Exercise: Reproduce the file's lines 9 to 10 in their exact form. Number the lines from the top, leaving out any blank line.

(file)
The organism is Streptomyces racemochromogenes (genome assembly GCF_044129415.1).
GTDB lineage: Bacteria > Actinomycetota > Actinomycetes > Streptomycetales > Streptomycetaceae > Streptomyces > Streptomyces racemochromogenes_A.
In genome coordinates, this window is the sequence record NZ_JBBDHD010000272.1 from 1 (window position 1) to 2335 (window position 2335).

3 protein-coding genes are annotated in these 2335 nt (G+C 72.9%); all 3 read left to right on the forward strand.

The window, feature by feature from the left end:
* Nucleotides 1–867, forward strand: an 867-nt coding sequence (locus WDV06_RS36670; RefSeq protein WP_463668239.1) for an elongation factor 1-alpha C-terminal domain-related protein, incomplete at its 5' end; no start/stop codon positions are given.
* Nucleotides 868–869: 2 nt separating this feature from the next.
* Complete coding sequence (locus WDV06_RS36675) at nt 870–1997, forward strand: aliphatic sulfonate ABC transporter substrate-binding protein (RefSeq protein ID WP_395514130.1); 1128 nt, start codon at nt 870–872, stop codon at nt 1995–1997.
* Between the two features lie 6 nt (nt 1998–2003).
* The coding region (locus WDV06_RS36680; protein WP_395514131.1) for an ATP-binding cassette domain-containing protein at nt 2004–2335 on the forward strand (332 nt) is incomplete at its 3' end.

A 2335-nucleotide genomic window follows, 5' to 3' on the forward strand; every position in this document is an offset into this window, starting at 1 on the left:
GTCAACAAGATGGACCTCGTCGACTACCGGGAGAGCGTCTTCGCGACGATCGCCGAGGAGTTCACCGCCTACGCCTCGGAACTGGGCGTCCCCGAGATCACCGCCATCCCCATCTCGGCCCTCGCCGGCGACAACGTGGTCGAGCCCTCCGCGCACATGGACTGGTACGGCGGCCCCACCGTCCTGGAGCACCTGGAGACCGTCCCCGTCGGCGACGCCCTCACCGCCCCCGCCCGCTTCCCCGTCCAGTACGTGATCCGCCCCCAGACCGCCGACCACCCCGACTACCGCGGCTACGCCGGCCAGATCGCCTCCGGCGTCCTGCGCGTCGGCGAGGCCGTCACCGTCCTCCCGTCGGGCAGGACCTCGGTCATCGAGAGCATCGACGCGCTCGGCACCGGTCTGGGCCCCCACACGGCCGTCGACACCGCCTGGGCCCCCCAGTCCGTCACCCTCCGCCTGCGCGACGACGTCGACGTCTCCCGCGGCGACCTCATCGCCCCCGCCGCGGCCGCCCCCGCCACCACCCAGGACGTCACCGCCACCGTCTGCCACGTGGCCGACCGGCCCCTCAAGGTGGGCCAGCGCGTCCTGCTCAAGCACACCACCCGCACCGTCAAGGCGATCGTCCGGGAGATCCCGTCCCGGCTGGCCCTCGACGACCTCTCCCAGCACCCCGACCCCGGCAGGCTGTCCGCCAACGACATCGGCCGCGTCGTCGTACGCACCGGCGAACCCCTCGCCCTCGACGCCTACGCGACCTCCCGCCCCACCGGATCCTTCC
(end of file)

* Between the two features lie 6 nt (nt 1998–2003).
* The coding region (locus WDV06_RS36680; protein WP_395514131.1) for an ATP-binding cassette domain-containing protein at nt 2004–2335 on the forward strand (332 nt) is incomplete at its 3' end.